On 28 March 1762 the Achilles, along with several other warships and transports carrying 10,000 troops, set sail from Saint Helens to attack the French at Belleisle. The fleet arrived on 7 April and anchored in the Palais road. The next day the army attempted a landing under the cover of the Achilles's guns. The attack was forced back and the army lost 500 soldiers killed, wounded, or captured. The army finally landed successfully on 22 April, and besieged the French in le Palais until 7 June - when the French surrendered.



Achilles became the guard ship at Portsmouth in 1763. Achilles was hulked in 1782 and sold on 1 June 1784.

Name:

HMS Achilles

Ordered:

14 November 1755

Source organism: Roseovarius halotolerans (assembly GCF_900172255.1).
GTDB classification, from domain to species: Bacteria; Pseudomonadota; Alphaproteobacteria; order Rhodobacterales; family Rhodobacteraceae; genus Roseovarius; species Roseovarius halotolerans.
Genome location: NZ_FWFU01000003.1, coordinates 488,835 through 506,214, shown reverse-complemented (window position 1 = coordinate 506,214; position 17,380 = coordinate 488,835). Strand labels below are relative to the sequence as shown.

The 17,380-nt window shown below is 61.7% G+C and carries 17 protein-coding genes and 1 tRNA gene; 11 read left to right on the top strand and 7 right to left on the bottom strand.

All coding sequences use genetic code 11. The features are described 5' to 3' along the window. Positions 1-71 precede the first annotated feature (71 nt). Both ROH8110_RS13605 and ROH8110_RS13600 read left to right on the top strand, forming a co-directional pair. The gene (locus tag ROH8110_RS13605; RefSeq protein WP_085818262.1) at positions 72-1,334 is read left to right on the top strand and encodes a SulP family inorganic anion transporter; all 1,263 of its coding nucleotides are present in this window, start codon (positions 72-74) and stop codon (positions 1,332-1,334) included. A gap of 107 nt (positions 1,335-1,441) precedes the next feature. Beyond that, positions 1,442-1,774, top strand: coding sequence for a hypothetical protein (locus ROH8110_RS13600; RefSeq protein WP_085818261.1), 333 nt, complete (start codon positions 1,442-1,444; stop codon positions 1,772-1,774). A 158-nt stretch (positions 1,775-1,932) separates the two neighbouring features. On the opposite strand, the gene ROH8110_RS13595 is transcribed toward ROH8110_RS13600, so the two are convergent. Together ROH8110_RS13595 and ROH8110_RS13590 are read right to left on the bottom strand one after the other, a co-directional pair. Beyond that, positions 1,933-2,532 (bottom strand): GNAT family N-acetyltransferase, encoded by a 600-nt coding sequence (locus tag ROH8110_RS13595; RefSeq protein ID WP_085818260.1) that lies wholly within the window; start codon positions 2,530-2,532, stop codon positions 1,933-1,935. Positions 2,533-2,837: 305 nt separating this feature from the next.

Builder:

Barnard & Turner, Harwich

Laid down:

December 1755

Launched:

6 February 1757

Completed:

By 17 May 1757

Fate:

Sold on 1 June 1784

General characteristics

Class and type:

1750 amendments 60-gun fourth rate ship of the line

Tons burthen:

1,234 21/94 bm

Length:

153 ft 10 in (46.9 m) (overall)
127 ft 6 in (38.9 m) (keel)

Beam:

42 ft 8 in (13.0 m)

Depth of hold:

18 ft 9 in (5.7 m)

Propulsion:

Sails

Sail plan:

Full rigged ship

Complement:

420

Armament:

  • Lower deck: 24 x 24pdrs

  • Upper deck: 26 x 12pdrs

  • Quarter deck: 8 x 6pdrs

  • Forecastle: 2 x 6pdrs


HMS Maria Anna, Earl of Chatham and Achilles (far right) off a coastal town




HMS Achilles (1863)

The broadside ironclad HMS Achilles was the third member of the 1861 programme, was described as an armored frigate, and was originally projected as a modified version of the earlier HMS Warrior .

She was one of the first large warships to be built in dry-dock, and hence was floated out rather than being launched.